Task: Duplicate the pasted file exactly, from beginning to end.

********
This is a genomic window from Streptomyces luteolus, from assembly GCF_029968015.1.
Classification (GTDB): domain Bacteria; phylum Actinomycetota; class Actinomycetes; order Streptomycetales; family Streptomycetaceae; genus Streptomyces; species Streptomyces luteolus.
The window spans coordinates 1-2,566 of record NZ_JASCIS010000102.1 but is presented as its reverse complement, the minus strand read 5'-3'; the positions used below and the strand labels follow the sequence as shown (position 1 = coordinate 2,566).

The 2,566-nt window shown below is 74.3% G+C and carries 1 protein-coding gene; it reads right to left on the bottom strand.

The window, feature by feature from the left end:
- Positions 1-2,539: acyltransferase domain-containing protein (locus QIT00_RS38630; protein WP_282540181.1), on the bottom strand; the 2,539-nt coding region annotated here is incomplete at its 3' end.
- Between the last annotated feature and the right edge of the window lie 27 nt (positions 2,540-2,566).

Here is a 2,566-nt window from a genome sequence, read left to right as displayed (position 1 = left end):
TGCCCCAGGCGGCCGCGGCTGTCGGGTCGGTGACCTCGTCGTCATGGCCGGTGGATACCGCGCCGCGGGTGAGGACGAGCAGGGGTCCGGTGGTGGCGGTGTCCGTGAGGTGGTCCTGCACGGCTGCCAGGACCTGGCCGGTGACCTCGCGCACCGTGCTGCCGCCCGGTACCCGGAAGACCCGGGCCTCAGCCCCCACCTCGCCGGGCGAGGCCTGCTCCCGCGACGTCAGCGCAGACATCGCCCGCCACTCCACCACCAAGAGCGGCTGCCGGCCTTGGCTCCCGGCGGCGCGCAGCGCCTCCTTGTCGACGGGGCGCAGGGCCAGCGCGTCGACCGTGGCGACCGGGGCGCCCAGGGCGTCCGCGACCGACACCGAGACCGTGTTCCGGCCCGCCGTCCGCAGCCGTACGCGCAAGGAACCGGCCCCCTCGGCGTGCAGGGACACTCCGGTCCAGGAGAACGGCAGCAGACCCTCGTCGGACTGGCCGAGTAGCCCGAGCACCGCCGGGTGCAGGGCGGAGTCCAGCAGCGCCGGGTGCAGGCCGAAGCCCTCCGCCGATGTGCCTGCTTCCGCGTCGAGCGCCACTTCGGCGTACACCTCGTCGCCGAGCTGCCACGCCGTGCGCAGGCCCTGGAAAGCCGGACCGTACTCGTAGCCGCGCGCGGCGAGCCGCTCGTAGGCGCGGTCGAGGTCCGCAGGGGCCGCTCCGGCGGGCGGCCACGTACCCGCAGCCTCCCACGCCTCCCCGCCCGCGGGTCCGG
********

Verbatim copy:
This is a genomic window from Streptomyces luteolus, from assembly GCF_029968015.1.
Classification (GTDB): domain Bacteria; phylum Actinomycetota; class Actinomycetes; order Streptomycetales; family Streptomycetaceae; genus Streptomyces; species Streptomyces luteolus.
The window spans coordinates 1-2,566 of record NZ_JASCIS010000102.1 but is presented as its reverse complement, the minus strand read 5'-3'; the positions used below and the strand labels follow the sequence as shown (position 1 = coordinate 2,566).

The 2,566-nt window shown below is 74.3% G+C and carries 1 protein-coding gene; it reads right to left on the bottom strand.

The window, feature by feature from the left end:
- Positions 1-2,539: acyltransferase domain-containing protein (locus QIT00_RS38630; protein WP_282540181.1), on the bottom strand; the 2,539-nt coding region annotated here is incomplete at its 3' end.
- Between the last annotated feature and the right edge of the window lie 27 nt (positions 2,540-2,566).

Here is a 2,566-nt window from a genome sequence, read left to right as displayed (position 1 = left end):
TGCCCCAGGCGGCCGCGGCTGTCGGGTCGGTGACCTCGTCGTCATGGCCGGTGGATACCGCGCCGCGGGTGAGGACGAGCAGGGGTCCGGTGGTGGCGGTGTCCGTGAGGTGGTCCTGCACGGCTGCCAGGACCTGGCCGGTGACCTCGCGCACCGTGCTGCCGCCCGGTACCCGGAAGACCCGGGCCTCAGCCCCCACCTCGCCGGGCGAGGCCTGCTCCCGCGACGTCAGCGCAGACATCGCCCGCCACTCCACCACCAAGAGCGGCTGCCGGCCTTGGCTCCCGGCGGCGCGCAGCGCCTCCTTGTCGACGGGGCGCAGGGCCAGCGCGTCGACCGTGGCGACCGGGGCGCCCAGGGCGTCCGCGACCGACACCGAGACCGTGTTCCGGCCCGCCGTCCGCAGCCGTACGCGCAAGGAACCGGCCCCCTCGGCGTGCAGGGACACTCCGGTCCAGGAGAACGGCAGCAGACCCTCGTCGGACTGGCCGAGTAGCCCGAGCACCGCCGGGTGCAGGGCGGAGTCCAGCAGCGCCGGGTGCAGGCCGAAGCCCTCCGCCGATGTGCCTGCTTCCGCGTCGAGCGCCACTTCGGCGTACACCTCGTCGCCGAGCTGCCACGCCGTGCGCAGGCCCTGGAAAGCCGGACCGTACTCGTAGCCGCGCGCGGCGAGCCGCTCGTAGGCGCGGTCGAGGTCCGCAGGGGCCGCTCCGGCGGGCGGCCACGTACCCGCAGCCTCCCACGCCTCCCCGCCCGCGGGTCCGG